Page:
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Monty Williams sees major growth in himself since last time he coached CP3

Chris Paul #3 of the New Orleans Hornets talks with head coach Monty Williams during the NBA game against the Phoenix Suns at US Airways Center on January 30, 2011 in Phoenix, Arizona. The Suns defeated the Hornets 104-102. (Photo by Christian Petersen/Getty Images)

2010 was a long time ago. Monty Williams was 39. Chris Paul was 25. Williams had taken his first NBA head coaching job with the New Orleans Hornets, while Paul had certified himself there as one of the best basketball players on the planet.

They only got one year together before Paul was traded, and Williams in a joking but not really joking type of way credited Paul and his team for all the hype he got for leading New Orleans to 46 wins in his first season.

“I had him and David West, Willie Green, Emeka Okafor, Jarrett Jack, Trevor Ariza, Marco (Belinelli), guys like that as a rookie head coach,” he said Tuesday. “And after that year, people thought I could coach. And then Chris and David left and we didn’t re-sign Willie and then all of a sudden the plays I was drawing up didn’t work out as well.”

It’s now 10 years later. Williams is entering his second season coaching the Suns and he’s reunited with Paul after the biggest blockbuster trade of the NBA offseason.

Williams speaks like he was almost a completely different person back then, and given how kind and thoughtful Williams is, you’d be shocked to hear about his coaching style with the Hornets.

Because he was learning on the job with a, um, rather (let’s say) forceful approach, Williams almost seems the most excited to be back with Paul so that he can get another crack at it.

“I think that we both have grown a lot,” he said. “I think we both were really headstrong too back then. I was walking around like a dictator ready to cut somebody’s head off trying to implement my way and my program. I don’t think I was really good at allowing him to do what the great ones do. There were times I felt like I took the paintbrush out of his hand.”

Williams, who is keen on reflecting, admitted it’s a singular season he’s looked back on a whole lot. He can see now what was going wrong and fixable. As for what was going right, well…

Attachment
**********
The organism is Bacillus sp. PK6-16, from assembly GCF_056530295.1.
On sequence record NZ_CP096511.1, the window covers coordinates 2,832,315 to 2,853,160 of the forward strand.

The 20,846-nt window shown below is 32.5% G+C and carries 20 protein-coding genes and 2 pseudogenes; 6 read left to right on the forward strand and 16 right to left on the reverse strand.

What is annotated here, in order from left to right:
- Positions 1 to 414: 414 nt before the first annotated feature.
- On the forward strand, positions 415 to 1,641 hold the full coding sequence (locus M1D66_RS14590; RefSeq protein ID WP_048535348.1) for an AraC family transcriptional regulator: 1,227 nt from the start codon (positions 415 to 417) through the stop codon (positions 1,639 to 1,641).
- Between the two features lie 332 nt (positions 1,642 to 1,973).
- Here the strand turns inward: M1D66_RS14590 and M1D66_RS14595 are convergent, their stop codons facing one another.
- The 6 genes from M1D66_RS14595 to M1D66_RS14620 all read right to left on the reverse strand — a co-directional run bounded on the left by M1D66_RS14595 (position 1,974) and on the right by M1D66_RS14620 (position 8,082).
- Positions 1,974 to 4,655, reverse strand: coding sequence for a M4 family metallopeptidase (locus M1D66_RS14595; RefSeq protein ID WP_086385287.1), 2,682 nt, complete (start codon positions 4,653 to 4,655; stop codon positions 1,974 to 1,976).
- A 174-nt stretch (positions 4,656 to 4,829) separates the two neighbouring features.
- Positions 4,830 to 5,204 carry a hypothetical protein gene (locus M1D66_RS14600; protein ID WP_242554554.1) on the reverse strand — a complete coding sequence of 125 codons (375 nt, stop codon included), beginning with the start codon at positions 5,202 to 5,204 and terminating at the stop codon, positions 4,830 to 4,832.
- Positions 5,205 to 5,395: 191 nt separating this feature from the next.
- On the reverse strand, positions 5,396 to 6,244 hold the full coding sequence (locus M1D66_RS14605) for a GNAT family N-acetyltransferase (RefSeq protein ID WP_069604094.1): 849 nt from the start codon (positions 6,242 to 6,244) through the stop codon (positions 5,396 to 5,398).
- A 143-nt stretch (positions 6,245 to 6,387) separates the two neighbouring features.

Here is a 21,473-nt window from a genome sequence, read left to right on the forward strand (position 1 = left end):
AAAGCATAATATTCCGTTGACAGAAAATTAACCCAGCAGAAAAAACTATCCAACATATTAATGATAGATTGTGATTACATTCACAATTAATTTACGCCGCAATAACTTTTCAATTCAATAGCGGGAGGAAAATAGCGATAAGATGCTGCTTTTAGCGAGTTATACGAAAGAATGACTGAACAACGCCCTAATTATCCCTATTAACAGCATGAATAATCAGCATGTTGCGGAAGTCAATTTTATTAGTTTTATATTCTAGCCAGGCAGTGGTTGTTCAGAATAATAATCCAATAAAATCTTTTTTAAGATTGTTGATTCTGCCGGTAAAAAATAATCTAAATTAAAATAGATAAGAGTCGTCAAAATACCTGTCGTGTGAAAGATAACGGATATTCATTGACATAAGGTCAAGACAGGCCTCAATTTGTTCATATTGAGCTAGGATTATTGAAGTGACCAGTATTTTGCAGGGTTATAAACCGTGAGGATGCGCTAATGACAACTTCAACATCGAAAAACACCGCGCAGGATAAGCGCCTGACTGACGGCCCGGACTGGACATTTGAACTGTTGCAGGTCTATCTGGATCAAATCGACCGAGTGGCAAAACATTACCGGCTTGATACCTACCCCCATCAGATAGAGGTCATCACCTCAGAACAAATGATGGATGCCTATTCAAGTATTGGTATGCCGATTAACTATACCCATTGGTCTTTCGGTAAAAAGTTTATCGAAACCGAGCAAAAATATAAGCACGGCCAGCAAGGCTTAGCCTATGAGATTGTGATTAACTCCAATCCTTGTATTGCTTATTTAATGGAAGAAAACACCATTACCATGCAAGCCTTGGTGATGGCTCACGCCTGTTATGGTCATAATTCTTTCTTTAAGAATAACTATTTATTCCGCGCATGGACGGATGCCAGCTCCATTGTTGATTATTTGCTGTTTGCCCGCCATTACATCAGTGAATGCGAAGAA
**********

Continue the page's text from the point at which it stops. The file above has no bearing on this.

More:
“A lot of that was Chris,” he said. “He has an ability to make people around him better. We saw it last year in Oklahoma City.”

Indeed we did. Even if Paul is now in the twilight of his career at 35, he got back to being one of the league’s elite after making Second Team All-NBA with the Thunder.

Williams understands better than anyone what Ricky Rubio and Kelly Oubre Jr. meant to his group last year, but the player Paul is makes the blow of trading them tolerable.

“We added a first-ballot Hall of Fame point guard to our team,” Williams said. “Obviously, that comes with a bit of sacrifice but we felt like it was one that was more than worth the risk and we felt like there wasn’t much negative risk. We felt like the reward for trading for a guy like Chris, and for me, reuniting with him was a bonus.

“We still feel like it’s going to improve our team. That’s no disrespect to Ricky or Kelly but Chris is Chris. He’s one of the best players in the history of the game, especially at his position. He may be the best point guard of his era.”

Williams has a next-level appreciation for Paul. He mentioned looking forward to being a “sponge” around Paul with the way the veteran point guard manages a game, something he surely realized was missing from the next five NBA head coaching seasons he had without him.

The decade they spent apart allowed them to change, but there’s still one core element of their relationship that will remain the same, one that spreads throughout an entire organization.

“I think it’s probably bad when you don’t care enough to demand,” he said. “If you talk to Devin (Booker) and Mikal (Bridges) and Cam (Johnson) and the guys I’ve been around, they probably get tired of text messages at 1, 2, 3 o’clock in the morning about how they can get better or something that I saw that I feel like can help them but I have a responsibility to develop and help these guys become the best version of themselves. And I think Chris has always felt that.

“He feels a responsibility to make guys better. You may not like the way he does it sometimes but I think if you look at his heart and his intention, you’ll see a guy who might be one of the most competitive people you will ever, ever be around. I’ve witnessed it for myself, and I’d rather have that than guys who don’t want to win. Guys who are happy about coming out of the game, guys who don’t work. I’d rather have this than the opposite.”


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